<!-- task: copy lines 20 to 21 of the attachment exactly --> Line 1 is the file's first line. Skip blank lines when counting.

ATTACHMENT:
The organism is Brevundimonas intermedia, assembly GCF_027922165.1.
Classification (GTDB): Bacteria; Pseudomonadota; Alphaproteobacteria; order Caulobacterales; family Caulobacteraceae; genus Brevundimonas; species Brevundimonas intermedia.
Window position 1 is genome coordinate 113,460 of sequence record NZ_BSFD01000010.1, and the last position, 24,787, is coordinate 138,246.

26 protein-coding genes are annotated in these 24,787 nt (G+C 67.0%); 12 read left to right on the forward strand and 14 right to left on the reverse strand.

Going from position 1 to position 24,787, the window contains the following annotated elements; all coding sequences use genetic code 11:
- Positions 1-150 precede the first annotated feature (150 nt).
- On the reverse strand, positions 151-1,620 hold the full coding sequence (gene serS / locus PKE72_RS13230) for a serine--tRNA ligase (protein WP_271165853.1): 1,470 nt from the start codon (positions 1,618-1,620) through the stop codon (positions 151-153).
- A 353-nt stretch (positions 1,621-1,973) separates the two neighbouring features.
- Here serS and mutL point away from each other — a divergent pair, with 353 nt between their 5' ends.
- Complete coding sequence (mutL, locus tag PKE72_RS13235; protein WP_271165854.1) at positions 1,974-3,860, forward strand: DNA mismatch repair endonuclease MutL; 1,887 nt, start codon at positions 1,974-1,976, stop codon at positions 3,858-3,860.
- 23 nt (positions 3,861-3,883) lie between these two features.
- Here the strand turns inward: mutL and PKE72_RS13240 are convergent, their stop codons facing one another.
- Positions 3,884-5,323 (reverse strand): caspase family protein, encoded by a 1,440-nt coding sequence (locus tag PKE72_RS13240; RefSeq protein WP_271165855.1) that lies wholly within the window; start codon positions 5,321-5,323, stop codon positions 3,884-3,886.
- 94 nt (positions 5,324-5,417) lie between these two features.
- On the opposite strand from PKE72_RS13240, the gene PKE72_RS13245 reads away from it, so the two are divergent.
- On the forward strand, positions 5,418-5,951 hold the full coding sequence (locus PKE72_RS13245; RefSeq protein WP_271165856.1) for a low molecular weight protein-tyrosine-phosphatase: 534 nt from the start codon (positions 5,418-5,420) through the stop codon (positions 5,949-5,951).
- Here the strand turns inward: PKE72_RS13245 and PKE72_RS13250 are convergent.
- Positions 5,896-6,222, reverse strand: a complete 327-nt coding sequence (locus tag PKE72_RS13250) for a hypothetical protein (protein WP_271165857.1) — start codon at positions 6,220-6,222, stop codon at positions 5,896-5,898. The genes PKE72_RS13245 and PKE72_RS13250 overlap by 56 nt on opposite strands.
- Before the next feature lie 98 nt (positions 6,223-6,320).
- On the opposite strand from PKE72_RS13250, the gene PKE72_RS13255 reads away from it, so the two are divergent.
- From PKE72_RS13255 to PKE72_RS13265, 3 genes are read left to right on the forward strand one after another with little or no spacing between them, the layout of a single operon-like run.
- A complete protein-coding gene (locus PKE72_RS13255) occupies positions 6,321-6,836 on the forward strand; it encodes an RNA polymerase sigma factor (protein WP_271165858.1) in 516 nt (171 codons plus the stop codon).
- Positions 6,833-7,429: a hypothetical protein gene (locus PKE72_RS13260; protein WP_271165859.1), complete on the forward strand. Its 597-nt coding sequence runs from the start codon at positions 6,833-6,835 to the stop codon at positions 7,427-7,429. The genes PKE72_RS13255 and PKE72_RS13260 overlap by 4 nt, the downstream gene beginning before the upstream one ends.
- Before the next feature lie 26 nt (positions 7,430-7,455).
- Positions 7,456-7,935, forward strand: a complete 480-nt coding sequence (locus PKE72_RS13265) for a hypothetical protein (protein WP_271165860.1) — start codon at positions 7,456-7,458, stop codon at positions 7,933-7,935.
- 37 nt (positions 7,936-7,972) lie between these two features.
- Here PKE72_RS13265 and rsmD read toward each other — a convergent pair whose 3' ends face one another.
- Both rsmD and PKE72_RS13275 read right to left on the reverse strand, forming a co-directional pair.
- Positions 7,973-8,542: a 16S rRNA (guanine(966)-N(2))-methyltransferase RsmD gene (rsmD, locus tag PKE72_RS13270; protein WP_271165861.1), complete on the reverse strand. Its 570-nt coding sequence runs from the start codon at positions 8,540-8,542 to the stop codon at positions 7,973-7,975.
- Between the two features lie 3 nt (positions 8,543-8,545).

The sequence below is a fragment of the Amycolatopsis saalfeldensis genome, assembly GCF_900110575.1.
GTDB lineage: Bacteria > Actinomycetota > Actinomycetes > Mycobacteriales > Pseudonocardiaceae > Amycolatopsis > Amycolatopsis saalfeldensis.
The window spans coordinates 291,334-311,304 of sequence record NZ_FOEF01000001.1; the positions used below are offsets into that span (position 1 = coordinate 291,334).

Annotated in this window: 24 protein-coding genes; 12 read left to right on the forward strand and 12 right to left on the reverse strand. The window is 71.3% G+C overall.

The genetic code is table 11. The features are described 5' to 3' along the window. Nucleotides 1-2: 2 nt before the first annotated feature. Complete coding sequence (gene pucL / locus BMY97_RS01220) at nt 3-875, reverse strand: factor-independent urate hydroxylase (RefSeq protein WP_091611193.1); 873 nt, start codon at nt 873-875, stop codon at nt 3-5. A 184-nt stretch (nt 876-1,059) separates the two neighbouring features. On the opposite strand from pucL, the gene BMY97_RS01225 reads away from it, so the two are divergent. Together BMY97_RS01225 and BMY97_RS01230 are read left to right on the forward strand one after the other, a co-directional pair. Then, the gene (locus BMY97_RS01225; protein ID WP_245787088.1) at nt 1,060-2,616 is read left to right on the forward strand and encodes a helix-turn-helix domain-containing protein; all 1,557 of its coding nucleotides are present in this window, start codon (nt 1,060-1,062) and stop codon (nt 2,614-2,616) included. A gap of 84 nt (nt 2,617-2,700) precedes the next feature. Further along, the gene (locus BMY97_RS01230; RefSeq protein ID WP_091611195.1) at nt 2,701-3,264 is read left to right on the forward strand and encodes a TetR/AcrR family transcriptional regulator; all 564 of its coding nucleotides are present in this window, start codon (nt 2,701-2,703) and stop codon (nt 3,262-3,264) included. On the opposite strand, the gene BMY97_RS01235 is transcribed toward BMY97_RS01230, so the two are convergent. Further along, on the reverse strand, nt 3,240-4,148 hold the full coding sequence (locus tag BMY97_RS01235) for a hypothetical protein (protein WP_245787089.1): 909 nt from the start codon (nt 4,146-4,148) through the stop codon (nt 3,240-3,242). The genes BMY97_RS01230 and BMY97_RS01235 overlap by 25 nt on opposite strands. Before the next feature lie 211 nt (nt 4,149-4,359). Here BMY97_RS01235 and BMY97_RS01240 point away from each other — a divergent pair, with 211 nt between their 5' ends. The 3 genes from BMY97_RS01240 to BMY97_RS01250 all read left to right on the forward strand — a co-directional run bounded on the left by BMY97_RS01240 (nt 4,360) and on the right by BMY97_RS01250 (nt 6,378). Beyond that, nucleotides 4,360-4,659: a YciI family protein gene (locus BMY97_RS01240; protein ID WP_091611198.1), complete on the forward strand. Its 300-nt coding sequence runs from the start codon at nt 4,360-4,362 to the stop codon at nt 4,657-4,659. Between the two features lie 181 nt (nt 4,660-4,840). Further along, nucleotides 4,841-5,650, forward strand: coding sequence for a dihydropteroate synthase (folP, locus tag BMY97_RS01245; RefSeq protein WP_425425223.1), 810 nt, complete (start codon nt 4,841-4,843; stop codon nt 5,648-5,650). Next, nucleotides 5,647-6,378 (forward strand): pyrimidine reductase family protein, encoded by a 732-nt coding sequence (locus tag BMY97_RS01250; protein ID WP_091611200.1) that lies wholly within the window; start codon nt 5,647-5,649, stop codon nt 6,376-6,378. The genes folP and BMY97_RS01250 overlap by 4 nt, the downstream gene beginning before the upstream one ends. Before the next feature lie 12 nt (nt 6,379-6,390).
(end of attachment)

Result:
- On the opposite strand from PKE72_RS13250, the gene PKE72_RS13255 reads away from it, so the two are divergent.
- From PKE72_RS13255 to PKE72_RS13265, 3 genes are read left to right on the forward strand one after another with little or no spacing between them, the layout of a single operon-like run.